Today, we take a look at Nenad Krstic, the man most famous for sinking jumpers and throwing a chair.
Nenad Krstic's early history is much like that of Serge Ibaka. He was a decent player in Europe, averaging good numbers on KK Partisan, and won three Serbian championships with the team. NBA scouts took notice, and he was drafted in 2002 by the New Jersey Nets. However, this was during the Kidd and K-Mart era of the Nets, which would peak in the following season when they contended with the Lakers for the title. They didn't have a overwhelming need for a rookie, so he stayed with KK Partizan for two more years, where he won two more national championships.
When the Nets began to decline, they brought Nenad Krstic over from Europe, and he was better than expected. He averaged 10 points a game, was named to the All-Rookie team, and was one of the few bright spots in the playoffs for the Nets, scoring 27 points against the Heat in Game 2 of the first round. He continued to shine as a player through the 2006-2007 season, averaging 16 Points, 7 Rebounds, and 2 Assists. However, disaster struck when he blew out his knee in the middle of the season. After he returned in 2007-2008, he ceased to be a rising star and became hopelessly average. He was not re-signed by the Nets, and left to Russia in order to hone his game.
He averaged 10 points a game while he played for Triumph Lyubertsy. But it was sufficient in impressing some NBA teams, most notably the Thunder, who signed him in December. Upon arrival, he was seen as the teams answer to their problem as Center, and provided a significant boost to the team in the late season. He was a big part of the Thunder's 2010 playoff run, but he was eventually traded to the Boston Celtics in February of 2011, as he was not seen as tough enough to run with the more inside-oriented centers of the NBA.
I don't think many people held expectations for Nenad Krstic. Going into this season, Krstic had become accepted as a part of the team, but the average fan didn't really think he was going to develop a whole lot. At 28, his card has been marked as a center with decent skills and a nice shooting touch.
But in Oklahoma City, most people didn't really go for that type of player. Most emotion directed towards Krstic would usually be for his lack of activity in the paint or his failure to hit a wide-open shot. Yeah, I'm using weasel words, but if you listened to the emotion of the arena or in a local sports bar, you could pretty much tell that Krstic was not the most liked player on this team.
That being said, there were some expectations. While we saw Krstic have field days against teams like the Kings and Timberwolves because of their soft big man defense, most fans would have liked to see that against some teams that actually mattered. They also expected a basic level of rebounding and about 6-8 points a game. If nothing else, then making sure he that he did his job and didn't become a liability had to be the Thunder's #1 priority.
Regular Season Grade: C-
Krstic's stats declined this season, with other players like Ibaka and Harden taking on increased roles. But he did fulfill his role basically as well as he did in previous season, just in a reduced way. And while he can't be blamed for it, his reduced offensive role made him become more of a defensive liability than an offensive asset in the minds of many. As a result, he gets a C-, barely falling short of what was expected of him.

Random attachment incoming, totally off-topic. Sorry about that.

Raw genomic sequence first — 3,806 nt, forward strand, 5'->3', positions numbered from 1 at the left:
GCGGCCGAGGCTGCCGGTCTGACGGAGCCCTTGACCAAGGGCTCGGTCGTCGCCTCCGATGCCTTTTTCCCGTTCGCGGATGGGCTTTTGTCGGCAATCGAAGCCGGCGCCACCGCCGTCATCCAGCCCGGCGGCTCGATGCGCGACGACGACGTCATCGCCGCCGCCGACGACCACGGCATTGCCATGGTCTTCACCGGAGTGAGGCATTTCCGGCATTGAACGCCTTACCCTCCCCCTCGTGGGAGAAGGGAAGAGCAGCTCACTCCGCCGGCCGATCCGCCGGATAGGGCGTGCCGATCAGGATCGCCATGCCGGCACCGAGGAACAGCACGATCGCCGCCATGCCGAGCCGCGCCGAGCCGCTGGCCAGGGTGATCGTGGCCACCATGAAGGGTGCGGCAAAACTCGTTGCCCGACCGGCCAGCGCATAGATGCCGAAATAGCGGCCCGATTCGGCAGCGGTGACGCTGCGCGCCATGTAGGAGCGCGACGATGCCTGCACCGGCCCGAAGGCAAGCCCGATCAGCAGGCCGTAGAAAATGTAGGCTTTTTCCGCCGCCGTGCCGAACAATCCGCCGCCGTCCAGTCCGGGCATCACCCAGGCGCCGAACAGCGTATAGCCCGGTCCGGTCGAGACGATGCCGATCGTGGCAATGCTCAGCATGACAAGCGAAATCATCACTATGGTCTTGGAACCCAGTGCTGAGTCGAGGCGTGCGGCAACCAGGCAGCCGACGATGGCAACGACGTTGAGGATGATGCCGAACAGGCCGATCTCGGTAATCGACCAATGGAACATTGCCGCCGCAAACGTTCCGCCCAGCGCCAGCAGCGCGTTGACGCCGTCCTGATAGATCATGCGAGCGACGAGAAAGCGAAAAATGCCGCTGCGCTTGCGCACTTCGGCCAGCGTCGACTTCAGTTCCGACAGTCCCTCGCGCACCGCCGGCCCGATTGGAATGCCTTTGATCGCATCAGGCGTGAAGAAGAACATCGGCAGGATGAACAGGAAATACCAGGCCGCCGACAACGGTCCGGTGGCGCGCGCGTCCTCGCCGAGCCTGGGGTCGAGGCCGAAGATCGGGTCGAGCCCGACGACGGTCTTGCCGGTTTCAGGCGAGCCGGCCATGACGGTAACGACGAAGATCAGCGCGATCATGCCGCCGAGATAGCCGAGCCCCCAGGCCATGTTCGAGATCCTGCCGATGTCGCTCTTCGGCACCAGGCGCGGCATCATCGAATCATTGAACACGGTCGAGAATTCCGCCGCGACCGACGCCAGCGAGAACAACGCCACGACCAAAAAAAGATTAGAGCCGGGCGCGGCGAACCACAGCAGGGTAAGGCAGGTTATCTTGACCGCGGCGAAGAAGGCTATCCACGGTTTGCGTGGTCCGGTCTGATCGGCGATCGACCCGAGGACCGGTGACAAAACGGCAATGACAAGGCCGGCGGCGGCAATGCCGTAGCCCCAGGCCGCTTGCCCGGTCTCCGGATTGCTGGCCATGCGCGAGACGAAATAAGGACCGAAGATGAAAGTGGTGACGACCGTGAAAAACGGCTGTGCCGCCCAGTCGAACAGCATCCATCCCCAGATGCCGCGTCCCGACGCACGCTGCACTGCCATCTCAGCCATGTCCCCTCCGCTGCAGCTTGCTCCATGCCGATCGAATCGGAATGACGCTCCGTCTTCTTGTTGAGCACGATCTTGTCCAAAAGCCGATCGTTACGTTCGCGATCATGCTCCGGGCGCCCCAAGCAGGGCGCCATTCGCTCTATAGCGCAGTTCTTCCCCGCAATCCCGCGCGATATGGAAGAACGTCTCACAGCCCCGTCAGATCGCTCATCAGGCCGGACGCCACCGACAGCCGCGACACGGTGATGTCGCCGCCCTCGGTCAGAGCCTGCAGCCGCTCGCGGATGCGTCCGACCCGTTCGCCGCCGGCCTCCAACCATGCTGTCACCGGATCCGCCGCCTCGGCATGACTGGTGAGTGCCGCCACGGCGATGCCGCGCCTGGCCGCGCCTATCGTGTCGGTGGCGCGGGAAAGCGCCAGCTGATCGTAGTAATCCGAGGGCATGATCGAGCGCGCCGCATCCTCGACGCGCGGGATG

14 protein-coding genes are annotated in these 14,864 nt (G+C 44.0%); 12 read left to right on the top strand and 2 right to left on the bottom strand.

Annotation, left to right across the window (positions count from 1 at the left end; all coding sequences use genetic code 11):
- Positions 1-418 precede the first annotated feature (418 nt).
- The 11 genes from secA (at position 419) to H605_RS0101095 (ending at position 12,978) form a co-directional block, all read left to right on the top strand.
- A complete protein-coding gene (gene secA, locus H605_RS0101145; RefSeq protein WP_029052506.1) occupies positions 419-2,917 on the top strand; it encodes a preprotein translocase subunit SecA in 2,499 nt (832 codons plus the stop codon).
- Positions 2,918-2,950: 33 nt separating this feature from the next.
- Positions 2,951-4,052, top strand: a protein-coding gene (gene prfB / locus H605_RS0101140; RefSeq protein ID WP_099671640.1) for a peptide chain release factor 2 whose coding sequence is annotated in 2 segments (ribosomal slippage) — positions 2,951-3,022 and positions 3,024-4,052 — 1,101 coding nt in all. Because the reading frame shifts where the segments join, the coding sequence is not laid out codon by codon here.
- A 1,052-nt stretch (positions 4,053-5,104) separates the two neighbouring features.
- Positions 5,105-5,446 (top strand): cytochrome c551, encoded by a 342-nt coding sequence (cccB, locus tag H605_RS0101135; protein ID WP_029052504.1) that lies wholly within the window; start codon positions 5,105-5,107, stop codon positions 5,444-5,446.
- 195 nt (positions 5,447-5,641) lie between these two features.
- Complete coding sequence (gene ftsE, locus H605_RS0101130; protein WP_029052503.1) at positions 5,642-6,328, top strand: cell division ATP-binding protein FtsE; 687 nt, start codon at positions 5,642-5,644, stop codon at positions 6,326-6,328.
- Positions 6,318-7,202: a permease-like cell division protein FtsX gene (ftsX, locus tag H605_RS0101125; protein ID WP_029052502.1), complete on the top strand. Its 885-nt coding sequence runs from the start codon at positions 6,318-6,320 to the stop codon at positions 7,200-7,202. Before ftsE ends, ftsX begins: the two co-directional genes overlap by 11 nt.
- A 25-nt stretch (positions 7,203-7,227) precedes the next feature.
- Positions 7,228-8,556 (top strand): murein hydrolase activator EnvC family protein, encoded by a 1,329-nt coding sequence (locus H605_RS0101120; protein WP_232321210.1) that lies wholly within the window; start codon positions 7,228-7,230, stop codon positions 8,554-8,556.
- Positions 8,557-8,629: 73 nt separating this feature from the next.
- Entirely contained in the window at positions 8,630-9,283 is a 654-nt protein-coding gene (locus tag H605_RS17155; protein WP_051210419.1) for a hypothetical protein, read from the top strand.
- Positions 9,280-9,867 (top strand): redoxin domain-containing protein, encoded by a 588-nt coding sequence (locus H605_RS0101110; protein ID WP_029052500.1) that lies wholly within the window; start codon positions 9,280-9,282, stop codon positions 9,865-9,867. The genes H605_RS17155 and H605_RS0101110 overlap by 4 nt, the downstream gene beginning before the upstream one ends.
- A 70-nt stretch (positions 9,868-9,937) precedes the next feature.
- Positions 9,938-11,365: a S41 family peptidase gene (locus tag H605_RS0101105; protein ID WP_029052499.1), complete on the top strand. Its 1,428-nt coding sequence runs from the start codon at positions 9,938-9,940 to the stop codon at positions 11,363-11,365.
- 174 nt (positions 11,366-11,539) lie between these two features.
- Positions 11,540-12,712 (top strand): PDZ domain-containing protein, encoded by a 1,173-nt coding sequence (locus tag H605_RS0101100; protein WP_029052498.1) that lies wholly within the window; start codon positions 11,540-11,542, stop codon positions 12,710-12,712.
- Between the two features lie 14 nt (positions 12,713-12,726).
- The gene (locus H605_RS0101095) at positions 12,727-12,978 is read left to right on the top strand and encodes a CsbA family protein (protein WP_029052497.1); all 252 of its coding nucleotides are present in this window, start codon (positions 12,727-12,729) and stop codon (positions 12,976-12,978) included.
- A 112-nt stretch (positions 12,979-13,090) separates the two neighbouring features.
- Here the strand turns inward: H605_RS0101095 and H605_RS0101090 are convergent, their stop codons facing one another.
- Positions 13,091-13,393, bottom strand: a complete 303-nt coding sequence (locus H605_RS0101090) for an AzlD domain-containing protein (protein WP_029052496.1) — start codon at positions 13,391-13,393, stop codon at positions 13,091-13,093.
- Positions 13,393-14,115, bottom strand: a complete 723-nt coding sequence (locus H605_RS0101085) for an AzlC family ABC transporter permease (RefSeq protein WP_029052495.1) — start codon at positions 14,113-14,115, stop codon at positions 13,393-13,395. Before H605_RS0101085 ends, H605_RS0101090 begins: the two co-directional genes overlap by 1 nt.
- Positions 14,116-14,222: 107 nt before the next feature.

Post Season Grade: N/A
Most Memorable Game:
His most memorable game this season had to have come against the Orlando Magic on January 13th. It sticks out in my mind for two reasons. The first reason is that he had a great game, scoring 16 points and grabbing 11 rebounds, and thoroughly owning Dwight Howard on the offensive end, as Howard usually camped out in the paint, and was unwilling or unable to stop Krstic's jumpers. Unfortunately, the converse effect was applied twofold, as Dwight Howard exploded for 39 Points and 18 Rebounds, completely unhindered by Krstic's defense. This, unfortunately, was indicative of Krstic's entire Thunder season. He has great offensive game for a seven footer, but with how bad his defense is, it almost counter-balances itself.
Most Memorable Single Moment:
This one is harder to pinpoint, because Krstic was never in at the end of a game, with most of his action coming during the first and third quarters. But I think that I can cheat on this one and say that the video below is what we'll all remember Nenad Krstic for.
A Krstic-Schortsanitis fight is something that most basketball fans dreamt about until that day. After the fight during the Greece-Serbia friendly before the 2010 FIBA World Championship, Krstic spent the night in jail. His excuse for pulling up the chair was that he saw some Greek fans about to attack him, but nobody really bough the excuse.
The incident did a lot to destroy his reputation as a softie, but it did result in him being suspended for part of the World Championship and lowered his status in the eyes of Thunder management, who work to find players of good character.
While he's no longer with the Thunder, Krstic should see at least a few more years in the NBA. He had some great games for the Celtics, and could be seen as a short-term solution next year should either of the O'Neals decide to retire. However, I could also see him be a decent back up center for a good team, kind of like a poor man's Mehmet Okur. He's mostly reached his peak in terms of potential, but should he want to improve his game, he can work on his post moves, cutting to the basket, and help defense.
When he does fall out of the NBA, I could easily see him having a twilight run on a Euroleague team, like KK Partizan. He's still got some run left in him though, and I look forward to see where he ends up next.
A: Far exceeded expectations
B: Exceeded expectations
C: Met expectations
D: Did not meet expectations
F: Fell far short of expectations